The big question for planners since the outset of the pandemic has been how cities and communities will change, and what role planners will take in implementing those changes. Here are four potential ways for urban planning to respond to the crisis.
(Opinion) After devoting more than a century of planning and engineering effort to the movement and storage of cars above all other considerations, U.S. cities have suddenly, temporarily shifted priorities.
Concern about gentrification in urban areas has dominated the urbanism discussion for more than a decade now, at the expense of a more informed understanding of urban dynamics and the potential for more effective action.
Simply put, this scholar says, it comes down to race. With far fewer non-white urban residents, Canadian cities didn't fall prey to the redlining, white flight, and incarceration problems that so heavily impacted cities like Detroit.
Los Angeles Times op-ed writer Erin Aubry Kaplan shares her feelings upon seeing whites return to Inglewood, California half a century after they fled. One consistent theme emerges: "Whatever black people have can be taken away."
As affluent whites have returned to more urban areas, some might think that white flight is a relic of the 20th century, but overwhelming evidence shows that white flight continues, just in a different place and time.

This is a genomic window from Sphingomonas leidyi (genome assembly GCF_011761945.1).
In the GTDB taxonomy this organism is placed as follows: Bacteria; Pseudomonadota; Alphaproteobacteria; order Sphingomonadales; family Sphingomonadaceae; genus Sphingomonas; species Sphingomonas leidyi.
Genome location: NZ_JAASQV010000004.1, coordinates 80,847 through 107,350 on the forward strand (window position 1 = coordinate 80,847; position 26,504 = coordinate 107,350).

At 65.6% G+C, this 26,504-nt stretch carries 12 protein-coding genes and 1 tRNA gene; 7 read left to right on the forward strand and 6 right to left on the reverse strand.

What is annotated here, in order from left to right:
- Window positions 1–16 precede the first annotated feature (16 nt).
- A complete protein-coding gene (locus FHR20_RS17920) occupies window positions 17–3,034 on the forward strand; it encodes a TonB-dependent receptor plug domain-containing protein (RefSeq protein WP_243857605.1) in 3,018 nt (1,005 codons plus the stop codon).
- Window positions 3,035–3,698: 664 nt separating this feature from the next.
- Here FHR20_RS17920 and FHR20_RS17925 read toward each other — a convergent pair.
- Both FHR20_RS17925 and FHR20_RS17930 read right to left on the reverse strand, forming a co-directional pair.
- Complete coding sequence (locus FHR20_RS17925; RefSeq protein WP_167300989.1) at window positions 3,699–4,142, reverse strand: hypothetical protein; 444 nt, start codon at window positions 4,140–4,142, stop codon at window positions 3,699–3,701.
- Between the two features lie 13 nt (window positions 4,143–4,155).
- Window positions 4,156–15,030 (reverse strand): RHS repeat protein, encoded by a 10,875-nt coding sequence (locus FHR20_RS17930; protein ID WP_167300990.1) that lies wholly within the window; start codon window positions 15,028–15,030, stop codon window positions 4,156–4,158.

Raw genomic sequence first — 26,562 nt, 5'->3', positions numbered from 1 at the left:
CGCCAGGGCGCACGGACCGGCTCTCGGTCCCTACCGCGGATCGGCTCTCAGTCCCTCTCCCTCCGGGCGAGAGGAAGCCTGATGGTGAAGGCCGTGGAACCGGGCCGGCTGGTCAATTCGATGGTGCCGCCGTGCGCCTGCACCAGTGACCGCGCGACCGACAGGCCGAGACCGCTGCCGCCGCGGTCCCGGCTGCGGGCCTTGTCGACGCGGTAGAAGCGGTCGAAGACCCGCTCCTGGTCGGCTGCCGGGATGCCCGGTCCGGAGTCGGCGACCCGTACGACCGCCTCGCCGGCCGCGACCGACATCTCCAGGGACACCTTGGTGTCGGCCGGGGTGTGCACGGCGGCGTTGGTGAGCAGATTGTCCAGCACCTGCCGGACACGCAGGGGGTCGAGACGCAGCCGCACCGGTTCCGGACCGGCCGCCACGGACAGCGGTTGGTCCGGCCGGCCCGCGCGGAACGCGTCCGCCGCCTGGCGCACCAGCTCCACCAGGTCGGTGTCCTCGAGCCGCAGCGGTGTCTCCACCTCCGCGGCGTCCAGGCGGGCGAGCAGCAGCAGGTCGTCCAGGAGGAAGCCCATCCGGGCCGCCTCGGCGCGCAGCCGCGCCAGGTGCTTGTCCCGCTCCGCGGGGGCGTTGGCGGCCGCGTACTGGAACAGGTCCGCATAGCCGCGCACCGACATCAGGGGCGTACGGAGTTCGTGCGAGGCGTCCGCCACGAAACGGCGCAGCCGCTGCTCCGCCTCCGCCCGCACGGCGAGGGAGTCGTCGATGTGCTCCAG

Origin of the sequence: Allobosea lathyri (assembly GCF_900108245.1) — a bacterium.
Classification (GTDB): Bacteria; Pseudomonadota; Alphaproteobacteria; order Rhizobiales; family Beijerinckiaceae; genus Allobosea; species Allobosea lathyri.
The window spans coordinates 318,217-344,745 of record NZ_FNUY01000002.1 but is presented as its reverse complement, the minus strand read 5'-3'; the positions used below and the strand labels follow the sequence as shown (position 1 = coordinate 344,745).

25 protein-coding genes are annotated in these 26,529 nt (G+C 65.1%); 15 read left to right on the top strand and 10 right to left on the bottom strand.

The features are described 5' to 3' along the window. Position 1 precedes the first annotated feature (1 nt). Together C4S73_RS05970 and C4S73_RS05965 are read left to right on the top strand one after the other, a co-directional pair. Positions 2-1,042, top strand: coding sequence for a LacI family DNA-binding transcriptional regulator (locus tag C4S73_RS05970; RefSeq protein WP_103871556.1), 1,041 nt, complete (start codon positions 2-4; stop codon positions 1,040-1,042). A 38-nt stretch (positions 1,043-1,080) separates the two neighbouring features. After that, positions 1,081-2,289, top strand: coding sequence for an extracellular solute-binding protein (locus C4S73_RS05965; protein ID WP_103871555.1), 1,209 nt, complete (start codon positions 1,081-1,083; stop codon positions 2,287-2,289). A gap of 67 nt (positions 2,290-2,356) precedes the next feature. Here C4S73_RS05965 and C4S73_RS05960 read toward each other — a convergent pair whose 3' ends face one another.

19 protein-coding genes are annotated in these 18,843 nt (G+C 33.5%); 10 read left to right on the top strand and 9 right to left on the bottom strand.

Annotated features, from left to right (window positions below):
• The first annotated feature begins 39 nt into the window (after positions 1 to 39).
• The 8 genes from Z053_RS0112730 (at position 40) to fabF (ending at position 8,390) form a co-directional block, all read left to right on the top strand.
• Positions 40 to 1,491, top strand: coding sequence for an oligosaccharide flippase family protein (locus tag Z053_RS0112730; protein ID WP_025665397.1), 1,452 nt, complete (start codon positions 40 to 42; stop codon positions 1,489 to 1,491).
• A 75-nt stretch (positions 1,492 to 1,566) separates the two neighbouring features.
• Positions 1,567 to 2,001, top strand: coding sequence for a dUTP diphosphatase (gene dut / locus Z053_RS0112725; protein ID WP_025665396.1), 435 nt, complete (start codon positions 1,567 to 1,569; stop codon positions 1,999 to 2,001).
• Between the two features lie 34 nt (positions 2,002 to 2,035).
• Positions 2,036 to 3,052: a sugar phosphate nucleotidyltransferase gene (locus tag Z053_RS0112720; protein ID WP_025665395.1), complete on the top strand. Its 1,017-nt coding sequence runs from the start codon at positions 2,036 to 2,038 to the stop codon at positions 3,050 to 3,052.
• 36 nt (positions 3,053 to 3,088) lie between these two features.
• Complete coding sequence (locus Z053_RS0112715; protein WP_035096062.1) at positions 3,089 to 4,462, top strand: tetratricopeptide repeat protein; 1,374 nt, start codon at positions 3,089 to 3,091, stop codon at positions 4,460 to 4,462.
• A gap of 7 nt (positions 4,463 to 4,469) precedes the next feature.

Middle class African-Americans are fleeing Chicago due to crime, not due to being priced out, as is common elsewhere. "On average more than 10,000 African-Americans leave the city every," reports Brandis Friedman of WTTW for the PBS NewsHour.
While the vast majority of cities saw an increase—or no decrease—in neighborhood inequality since 1990, nearly 30 regions became more equal. But paper equality can be problematic when the rich simply up and left town.
LA Times Columnist Gregory Rodriguez notes that cities from LA to D.C. and even Atlanta are losing black and even Latino and Asian populations to more affluent whites migrating from the suburbs, who take their values with them.
<p>The Wall Street Journal reports that middle-class African-Americans are leaving America's major cities in droves, leaving remaining African-American cultural and religious institutions struggling to adjust to this new demographic reality.</p>